Conclusive answers are a ways off, but scientists have some ideas.

Cryptochromes, which sit in the eyes, likely measure changes in the field’s intensity and inclination — that is, how sharply the magnetic field’s angle strikes the Earth’s surface — rather than the state of the field directly. The even more mysterious magnetite may be present in other organs related to navigation, such as the inner ear. Both systems could work together to provide a spherical coordinate system used for spatial orientation.

Part of the reason human magnetoreception is so hard to study is that it’s so muted compared to our other senses. If it exists, it’s likely processed subconsciously.

Why would such a useful sense dwindle in humans?

Perhaps humans learned to rely on other means for navigation, such as place cells and grid cells in the hippocampus of the brain. Without use, the magnetic sense withered away.

Or perhaps we still have our full ability to detect and use magnetic fields, but “our electromagnetic world is interfering with our ability to do this kind of stuff,” says Dr. John Phillips at Virginia Tech.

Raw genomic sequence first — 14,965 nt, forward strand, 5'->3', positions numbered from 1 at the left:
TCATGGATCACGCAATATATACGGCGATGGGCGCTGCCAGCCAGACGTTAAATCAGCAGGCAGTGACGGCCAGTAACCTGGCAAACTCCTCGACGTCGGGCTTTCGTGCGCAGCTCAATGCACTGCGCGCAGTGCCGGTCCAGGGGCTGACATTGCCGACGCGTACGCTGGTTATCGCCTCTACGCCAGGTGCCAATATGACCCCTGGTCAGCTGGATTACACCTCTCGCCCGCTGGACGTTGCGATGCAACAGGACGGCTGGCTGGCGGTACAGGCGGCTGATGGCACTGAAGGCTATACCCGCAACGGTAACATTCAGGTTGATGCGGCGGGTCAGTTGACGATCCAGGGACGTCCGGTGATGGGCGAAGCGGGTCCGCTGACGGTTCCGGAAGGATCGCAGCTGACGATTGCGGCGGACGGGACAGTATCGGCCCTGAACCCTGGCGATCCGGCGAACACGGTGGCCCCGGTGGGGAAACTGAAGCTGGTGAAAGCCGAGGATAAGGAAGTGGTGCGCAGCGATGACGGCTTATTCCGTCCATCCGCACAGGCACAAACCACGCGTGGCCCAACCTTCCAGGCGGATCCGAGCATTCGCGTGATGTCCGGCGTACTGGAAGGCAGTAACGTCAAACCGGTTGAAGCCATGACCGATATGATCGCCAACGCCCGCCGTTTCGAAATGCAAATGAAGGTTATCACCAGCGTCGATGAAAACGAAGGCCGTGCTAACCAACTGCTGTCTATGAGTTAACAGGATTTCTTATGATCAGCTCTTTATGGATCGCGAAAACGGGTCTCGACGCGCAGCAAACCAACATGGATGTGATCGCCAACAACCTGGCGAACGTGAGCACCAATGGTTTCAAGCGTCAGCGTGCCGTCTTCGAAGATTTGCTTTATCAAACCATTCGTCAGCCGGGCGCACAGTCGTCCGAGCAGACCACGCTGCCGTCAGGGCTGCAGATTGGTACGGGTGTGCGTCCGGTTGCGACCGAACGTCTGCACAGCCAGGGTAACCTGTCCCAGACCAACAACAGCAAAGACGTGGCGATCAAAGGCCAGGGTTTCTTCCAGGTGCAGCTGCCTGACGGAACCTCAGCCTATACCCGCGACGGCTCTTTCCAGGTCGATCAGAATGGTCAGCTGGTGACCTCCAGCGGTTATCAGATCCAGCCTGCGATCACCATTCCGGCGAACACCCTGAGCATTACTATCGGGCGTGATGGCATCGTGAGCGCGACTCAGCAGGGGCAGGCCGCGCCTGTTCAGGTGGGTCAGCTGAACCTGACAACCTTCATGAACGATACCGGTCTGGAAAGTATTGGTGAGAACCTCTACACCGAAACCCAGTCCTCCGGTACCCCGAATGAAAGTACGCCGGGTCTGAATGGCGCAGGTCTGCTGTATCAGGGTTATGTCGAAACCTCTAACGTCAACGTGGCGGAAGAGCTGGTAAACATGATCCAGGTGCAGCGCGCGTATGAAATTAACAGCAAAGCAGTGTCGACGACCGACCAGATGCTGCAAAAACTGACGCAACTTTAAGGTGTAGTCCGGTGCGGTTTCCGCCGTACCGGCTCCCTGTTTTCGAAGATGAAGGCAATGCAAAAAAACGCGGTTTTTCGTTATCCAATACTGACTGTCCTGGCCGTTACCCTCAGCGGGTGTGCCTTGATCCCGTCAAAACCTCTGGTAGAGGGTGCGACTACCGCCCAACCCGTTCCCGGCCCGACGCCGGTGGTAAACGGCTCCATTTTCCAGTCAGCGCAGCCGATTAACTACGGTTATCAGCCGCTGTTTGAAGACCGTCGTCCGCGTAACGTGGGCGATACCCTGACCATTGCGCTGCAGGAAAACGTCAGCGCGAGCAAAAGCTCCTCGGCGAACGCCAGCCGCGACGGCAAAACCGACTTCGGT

Since we can’t (or won’t) shut down our electronics, could we perhaps one day boost our innate magnetoreception system? After all, optogenetics — using light to activate neurons — is steadily marching towards clinical trials. Is finding a magnetic tool to activate magnetite-containing receptors impossible?

It’s a moonshot, but it’s fun to speculate. As Phillips put it, “this is the fun stage where we are not constrained by many facts.”


Image credit: Shutterstock

Shelly Xuelai Fan is a neuroscientist at the University of California, San Francisco, where she studies ways to make old brains young again. In addition to research, she's also an avid science writer with an insatiable obsession with biotech, AI and all things neuro. She spends her spare time kayaking, bike camping and getting lost in the woods.